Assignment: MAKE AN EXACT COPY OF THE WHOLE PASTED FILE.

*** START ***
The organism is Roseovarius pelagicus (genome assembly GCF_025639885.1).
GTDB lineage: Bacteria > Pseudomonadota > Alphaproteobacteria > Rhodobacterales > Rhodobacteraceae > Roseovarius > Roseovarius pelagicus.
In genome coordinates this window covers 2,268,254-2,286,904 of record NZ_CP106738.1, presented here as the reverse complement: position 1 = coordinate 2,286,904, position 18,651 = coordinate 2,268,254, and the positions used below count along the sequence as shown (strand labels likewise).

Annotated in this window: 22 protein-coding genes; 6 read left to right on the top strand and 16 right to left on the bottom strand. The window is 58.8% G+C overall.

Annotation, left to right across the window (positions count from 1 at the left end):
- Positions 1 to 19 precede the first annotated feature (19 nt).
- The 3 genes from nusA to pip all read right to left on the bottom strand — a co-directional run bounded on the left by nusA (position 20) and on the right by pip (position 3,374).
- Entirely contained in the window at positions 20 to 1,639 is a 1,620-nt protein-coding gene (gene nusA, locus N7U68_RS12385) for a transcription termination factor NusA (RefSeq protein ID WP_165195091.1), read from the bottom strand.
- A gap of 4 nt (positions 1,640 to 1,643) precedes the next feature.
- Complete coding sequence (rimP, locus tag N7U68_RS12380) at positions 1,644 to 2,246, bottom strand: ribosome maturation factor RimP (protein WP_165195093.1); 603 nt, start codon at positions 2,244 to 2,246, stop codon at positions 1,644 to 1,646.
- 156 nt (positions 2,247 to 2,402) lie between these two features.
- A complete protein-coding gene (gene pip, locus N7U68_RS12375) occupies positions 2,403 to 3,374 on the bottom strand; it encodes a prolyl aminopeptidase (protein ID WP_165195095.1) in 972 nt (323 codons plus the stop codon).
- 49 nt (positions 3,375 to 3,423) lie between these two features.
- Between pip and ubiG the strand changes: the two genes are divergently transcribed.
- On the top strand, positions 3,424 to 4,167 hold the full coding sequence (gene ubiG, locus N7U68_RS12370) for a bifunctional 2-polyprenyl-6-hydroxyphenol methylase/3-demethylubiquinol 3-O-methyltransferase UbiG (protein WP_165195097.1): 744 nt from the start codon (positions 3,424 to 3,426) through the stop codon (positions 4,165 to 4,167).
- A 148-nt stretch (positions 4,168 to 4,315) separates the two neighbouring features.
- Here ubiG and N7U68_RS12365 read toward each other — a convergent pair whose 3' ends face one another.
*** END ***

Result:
The organism is Roseovarius pelagicus (genome assembly GCF_025639885.1).
GTDB lineage: Bacteria > Pseudomonadota > Alphaproteobacteria > Rhodobacterales > Rhodobacteraceae > Roseovarius > Roseovarius pelagicus.
In genome coordinates this window covers 2,268,254-2,286,904 of record NZ_CP106738.1, presented here as the reverse complement: position 1 = coordinate 2,286,904, position 18,651 = coordinate 2,268,254, and the positions used below count along the sequence as shown (strand labels likewise).

Annotated in this window: 22 protein-coding genes; 6 read left to right on the top strand and 16 right to left on the bottom strand. The window is 58.8% G+C overall.

Annotation, left to right across the window (positions count from 1 at the left end):
- Positions 1 to 19 precede the first annotated feature (19 nt).
- The 3 genes from nusA to pip all read right to left on the bottom strand — a co-directional run bounded on the left by nusA (position 20) and on the right by pip (position 3,374).
- Entirely contained in the window at positions 20 to 1,639 is a 1,620-nt protein-coding gene (gene nusA, locus N7U68_RS12385) for a transcription termination factor NusA (RefSeq protein ID WP_165195091.1), read from the bottom strand.
- A gap of 4 nt (positions 1,640 to 1,643) precedes the next feature.
- Complete coding sequence (rimP, locus tag N7U68_RS12380) at positions 1,644 to 2,246, bottom strand: ribosome maturation factor RimP (protein WP_165195093.1); 603 nt, start codon at positions 2,244 to 2,246, stop codon at positions 1,644 to 1,646.
- 156 nt (positions 2,247 to 2,402) lie between these two features.
- A complete protein-coding gene (gene pip, locus N7U68_RS12375) occupies positions 2,403 to 3,374 on the bottom strand; it encodes a prolyl aminopeptidase (protein ID WP_165195095.1) in 972 nt (323 codons plus the stop codon).
- 49 nt (positions 3,375 to 3,423) lie between these two features.
- Between pip and ubiG the strand changes: the two genes are divergently transcribed.
- On the top strand, positions 3,424 to 4,167 hold the full coding sequence (gene ubiG, locus N7U68_RS12370) for a bifunctional 2-polyprenyl-6-hydroxyphenol methylase/3-demethylubiquinol 3-O-methyltransferase UbiG (protein WP_165195097.1): 744 nt from the start codon (positions 3,424 to 3,426) through the stop codon (positions 4,165 to 4,167).
- A 148-nt stretch (positions 4,168 to 4,315) separates the two neighbouring features.
- Here ubiG and N7U68_RS12365 read toward each other — a convergent pair whose 3' ends face one another.